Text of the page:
ESG Outlook Amongst Women VCs
June 01, 2021
By Jennifer Cuello
ESG, an acronym for environmental, social and governance, has been a hot topic the last few years as firms are looking to find ways to embrace and enhance their social impact. At the recent EisnerAmper-sponsored Bridge Conference, a one-day invite-only virtual event for LPs and women-led VCs, a trio of panelists discussed “Impact Investing, Double and Triple Bottom Line and ESG.” The Bridge’s mission is to bring inclusivity, diversity and equal gender opportunities to the funding space. Panelists included:
- Lisë Stewart, EisnerAmper’s ESG Lead (moderator)
- Carmen Palafox, Founding Partner, 2045 Ventures
- Beth Richtman, Founder & Managing Partner, Cyan Capital
- Cynthia Dalagelis, Senior Vice President, Director, ESG Investments, Amalgamated Bank
Topics of discussion included:
Emerging Trends in ESG:
- All panelists agreed that it is an exciting time in the space, with high levels of interest and a wide range of diverse talent.
- ESG and impact have been seen as their own stand-alone category. Delagelis observed that everyone has been involved in ESG on some levels even if it’s not quantified.
- The way of thinking about ESG is evolving as less a stand-alone product, but rather a process that is interwoven into every business.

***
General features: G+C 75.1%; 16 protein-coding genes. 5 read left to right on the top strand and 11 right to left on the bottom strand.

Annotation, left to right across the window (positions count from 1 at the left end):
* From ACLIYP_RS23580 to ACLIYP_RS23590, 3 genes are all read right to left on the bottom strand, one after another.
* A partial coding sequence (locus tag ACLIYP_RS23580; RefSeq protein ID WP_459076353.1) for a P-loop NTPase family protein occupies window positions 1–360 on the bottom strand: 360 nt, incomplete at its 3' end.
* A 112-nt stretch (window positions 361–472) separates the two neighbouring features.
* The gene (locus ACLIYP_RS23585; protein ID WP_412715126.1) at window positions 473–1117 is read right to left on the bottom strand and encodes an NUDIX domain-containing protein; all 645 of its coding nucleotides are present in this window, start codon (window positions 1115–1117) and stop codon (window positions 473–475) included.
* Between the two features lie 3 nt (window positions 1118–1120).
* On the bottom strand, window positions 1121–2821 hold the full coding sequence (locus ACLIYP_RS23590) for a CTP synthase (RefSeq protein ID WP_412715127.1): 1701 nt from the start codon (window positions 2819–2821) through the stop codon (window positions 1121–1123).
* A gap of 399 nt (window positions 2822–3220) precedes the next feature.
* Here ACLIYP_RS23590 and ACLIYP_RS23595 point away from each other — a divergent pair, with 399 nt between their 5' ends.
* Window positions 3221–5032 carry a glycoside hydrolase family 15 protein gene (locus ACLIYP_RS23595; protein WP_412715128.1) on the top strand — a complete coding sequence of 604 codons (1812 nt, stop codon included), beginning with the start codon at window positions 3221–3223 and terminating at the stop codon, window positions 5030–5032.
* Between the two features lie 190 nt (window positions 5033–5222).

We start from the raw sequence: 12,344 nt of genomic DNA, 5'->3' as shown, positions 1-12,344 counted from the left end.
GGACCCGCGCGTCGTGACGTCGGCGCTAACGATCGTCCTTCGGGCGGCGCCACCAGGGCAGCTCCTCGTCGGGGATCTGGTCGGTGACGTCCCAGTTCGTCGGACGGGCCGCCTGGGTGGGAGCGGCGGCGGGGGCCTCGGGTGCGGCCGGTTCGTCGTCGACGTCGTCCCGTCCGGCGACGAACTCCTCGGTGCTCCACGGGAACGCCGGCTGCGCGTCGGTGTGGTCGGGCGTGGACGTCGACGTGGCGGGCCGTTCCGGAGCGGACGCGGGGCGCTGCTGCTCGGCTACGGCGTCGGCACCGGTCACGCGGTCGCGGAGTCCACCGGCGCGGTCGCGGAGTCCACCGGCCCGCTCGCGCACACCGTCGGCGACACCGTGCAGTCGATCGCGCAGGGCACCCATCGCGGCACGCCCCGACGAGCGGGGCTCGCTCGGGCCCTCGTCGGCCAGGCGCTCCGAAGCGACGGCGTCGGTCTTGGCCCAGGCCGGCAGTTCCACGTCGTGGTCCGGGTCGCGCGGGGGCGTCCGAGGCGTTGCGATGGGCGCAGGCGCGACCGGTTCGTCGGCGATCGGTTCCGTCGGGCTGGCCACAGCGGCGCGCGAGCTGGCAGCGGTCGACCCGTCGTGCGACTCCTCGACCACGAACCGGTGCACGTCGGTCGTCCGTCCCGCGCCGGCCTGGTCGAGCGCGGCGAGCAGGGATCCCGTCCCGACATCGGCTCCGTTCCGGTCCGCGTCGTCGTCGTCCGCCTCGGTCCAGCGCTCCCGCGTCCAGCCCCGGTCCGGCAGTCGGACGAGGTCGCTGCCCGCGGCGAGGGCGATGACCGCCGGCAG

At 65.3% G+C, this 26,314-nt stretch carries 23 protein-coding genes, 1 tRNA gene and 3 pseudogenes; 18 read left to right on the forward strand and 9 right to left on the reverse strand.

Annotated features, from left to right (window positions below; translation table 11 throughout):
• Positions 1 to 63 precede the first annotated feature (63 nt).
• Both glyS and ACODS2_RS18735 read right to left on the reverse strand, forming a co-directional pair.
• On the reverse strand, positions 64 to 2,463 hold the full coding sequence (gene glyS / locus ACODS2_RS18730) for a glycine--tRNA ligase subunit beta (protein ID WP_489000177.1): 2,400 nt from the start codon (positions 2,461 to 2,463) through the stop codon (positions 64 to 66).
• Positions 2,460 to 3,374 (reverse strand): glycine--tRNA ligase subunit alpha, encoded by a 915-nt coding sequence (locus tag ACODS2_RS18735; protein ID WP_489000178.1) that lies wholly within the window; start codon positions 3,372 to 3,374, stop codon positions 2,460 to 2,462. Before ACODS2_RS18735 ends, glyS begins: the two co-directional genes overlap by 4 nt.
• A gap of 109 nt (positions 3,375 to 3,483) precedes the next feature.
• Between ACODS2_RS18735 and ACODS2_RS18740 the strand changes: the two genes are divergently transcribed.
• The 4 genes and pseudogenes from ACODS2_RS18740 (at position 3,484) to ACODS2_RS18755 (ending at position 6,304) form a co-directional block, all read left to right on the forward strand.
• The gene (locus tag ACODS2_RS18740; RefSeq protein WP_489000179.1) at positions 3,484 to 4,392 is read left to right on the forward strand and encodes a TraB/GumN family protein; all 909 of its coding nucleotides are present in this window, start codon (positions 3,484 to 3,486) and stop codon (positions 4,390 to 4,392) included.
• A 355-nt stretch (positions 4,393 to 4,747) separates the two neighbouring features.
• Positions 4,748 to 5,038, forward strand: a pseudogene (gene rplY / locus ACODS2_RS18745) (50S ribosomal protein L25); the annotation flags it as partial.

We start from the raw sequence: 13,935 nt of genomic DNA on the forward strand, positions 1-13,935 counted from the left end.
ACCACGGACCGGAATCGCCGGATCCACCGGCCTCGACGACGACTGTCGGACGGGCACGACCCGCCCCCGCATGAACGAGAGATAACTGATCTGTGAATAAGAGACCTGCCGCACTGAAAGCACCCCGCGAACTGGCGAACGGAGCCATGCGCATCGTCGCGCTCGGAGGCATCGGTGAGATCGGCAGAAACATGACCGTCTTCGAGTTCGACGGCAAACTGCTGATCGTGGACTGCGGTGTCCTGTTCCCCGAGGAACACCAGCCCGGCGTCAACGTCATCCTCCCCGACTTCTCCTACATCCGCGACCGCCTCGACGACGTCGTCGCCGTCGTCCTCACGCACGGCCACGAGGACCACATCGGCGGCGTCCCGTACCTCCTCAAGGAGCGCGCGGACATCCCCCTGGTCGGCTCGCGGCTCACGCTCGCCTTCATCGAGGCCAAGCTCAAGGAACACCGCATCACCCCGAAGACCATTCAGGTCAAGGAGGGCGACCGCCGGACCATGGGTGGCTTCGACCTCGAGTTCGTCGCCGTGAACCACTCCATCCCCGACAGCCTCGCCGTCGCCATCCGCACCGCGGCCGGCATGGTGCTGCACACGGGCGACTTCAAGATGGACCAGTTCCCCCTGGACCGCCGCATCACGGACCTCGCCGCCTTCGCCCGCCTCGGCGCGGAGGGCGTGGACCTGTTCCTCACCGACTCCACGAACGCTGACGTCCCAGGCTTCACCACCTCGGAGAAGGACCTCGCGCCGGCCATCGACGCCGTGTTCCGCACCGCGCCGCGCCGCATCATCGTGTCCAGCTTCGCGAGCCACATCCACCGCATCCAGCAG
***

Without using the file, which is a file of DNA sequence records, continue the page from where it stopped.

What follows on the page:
- Conversations on equity, inclusion, health concerns and climate justice are now topics backed by funding as social and environmental disruption -- particularly over the past year -- have impacted everyone.
- Palafox specified that due to the wealth of data which supports that diverse teams outperform, this is the time where data collection moves to action.
- As evidenced by the all-woman panel, there are many women at the forefront of ESG in prominent ESG roles, drawn to the work through their experience and expertise and bolstered by their collaborative and innovative nature.
Future of ESG:
- One of the most significant areas that the panelists noted would drive the next decade of ESG is data and statistics.
- Delagelis specified that in the public markets, there are external data providers and funds are already subject to an existing ESG framework. Over time, this framework will become more adaptive. As it relates to private capital, there is an opportunity to develop proprietary data for internal fund reporting, but there is less guidance and standards.
- The group encouraged that a void of an existing ESG framework should not deter managers from undertaking a challenge, and that all managers should take part in the building of the standards.
- The Operating Principles for Impact Management is one source that is guiding managers, while the Global Impact Investing Network (GIIN) has developed the IRIS+ system for measuring, managing and optimizing impact that continues to evolve.
In closing, the panelists advised attendees to follow ESG and “watch where the money is going.” They also encouraged investment as a way of closing gaps and empowering women and people of color.
“Every dollar that is invested is creating impact, and impact is no longer seen as a trade-off; impact is the alpha,” Richtman said.